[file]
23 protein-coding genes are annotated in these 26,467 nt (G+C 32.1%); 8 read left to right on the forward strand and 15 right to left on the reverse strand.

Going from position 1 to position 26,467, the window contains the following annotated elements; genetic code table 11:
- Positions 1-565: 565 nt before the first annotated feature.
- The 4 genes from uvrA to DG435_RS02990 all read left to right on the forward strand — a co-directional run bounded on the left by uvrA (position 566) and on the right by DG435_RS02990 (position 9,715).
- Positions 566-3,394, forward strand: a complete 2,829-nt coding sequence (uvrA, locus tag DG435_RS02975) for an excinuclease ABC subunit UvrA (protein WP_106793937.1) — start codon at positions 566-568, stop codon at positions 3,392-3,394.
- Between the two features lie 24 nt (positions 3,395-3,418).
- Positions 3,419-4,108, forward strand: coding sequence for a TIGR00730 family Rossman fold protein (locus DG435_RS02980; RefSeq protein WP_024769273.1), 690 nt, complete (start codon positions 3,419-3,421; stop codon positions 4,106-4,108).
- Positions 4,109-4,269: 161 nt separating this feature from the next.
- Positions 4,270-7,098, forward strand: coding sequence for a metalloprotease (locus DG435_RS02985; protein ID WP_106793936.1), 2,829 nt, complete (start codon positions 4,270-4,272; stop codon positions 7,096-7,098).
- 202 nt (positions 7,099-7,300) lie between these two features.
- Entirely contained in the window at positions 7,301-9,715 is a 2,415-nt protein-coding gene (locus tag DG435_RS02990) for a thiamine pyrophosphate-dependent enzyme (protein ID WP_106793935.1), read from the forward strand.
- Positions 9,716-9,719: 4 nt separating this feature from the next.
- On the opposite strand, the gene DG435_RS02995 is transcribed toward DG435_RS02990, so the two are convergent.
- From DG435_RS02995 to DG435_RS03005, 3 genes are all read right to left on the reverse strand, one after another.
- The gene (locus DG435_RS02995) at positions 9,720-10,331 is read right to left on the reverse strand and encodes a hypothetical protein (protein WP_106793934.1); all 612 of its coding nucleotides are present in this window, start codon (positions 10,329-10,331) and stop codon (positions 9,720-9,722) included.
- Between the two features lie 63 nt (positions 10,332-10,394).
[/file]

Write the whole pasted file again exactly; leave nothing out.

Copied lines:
23 protein-coding genes are annotated in these 26,467 nt (G+C 32.1%); 8 read left to right on the forward strand and 15 right to left on the reverse strand.

Going from position 1 to position 26,467, the window contains the following annotated elements; genetic code table 11:
- Positions 1-565: 565 nt before the first annotated feature.
- The 4 genes from uvrA to DG435_RS02990 all read left to right on the forward strand — a co-directional run bounded on the left by uvrA (position 566) and on the right by DG435_RS02990 (position 9,715).
- Positions 566-3,394, forward strand: a complete 2,829-nt coding sequence (uvrA, locus tag DG435_RS02975) for an excinuclease ABC subunit UvrA (protein WP_106793937.1) — start codon at positions 566-568, stop codon at positions 3,392-3,394.
- Between the two features lie 24 nt (positions 3,395-3,418).
- Positions 3,419-4,108, forward strand: coding sequence for a TIGR00730 family Rossman fold protein (locus DG435_RS02980; RefSeq protein WP_024769273.1), 690 nt, complete (start codon positions 3,419-3,421; stop codon positions 4,106-4,108).
- Positions 4,109-4,269: 161 nt separating this feature from the next.
- Positions 4,270-7,098, forward strand: coding sequence for a metalloprotease (locus DG435_RS02985; protein ID WP_106793936.1), 2,829 nt, complete (start codon positions 4,270-4,272; stop codon positions 7,096-7,098).
- 202 nt (positions 7,099-7,300) lie between these two features.
- Entirely contained in the window at positions 7,301-9,715 is a 2,415-nt protein-coding gene (locus tag DG435_RS02990) for a thiamine pyrophosphate-dependent enzyme (protein ID WP_106793935.1), read from the forward strand.
- Positions 9,716-9,719: 4 nt separating this feature from the next.
- On the opposite strand, the gene DG435_RS02995 is transcribed toward DG435_RS02990, so the two are convergent.
- From DG435_RS02995 to DG435_RS03005, 3 genes are all read right to left on the reverse strand, one after another.
- The gene (locus DG435_RS02995) at positions 9,720-10,331 is read right to left on the reverse strand and encodes a hypothetical protein (protein WP_106793934.1); all 612 of its coding nucleotides are present in this window, start codon (positions 10,329-10,331) and stop codon (positions 9,720-9,722) included.
- Between the two features lie 63 nt (positions 10,332-10,394).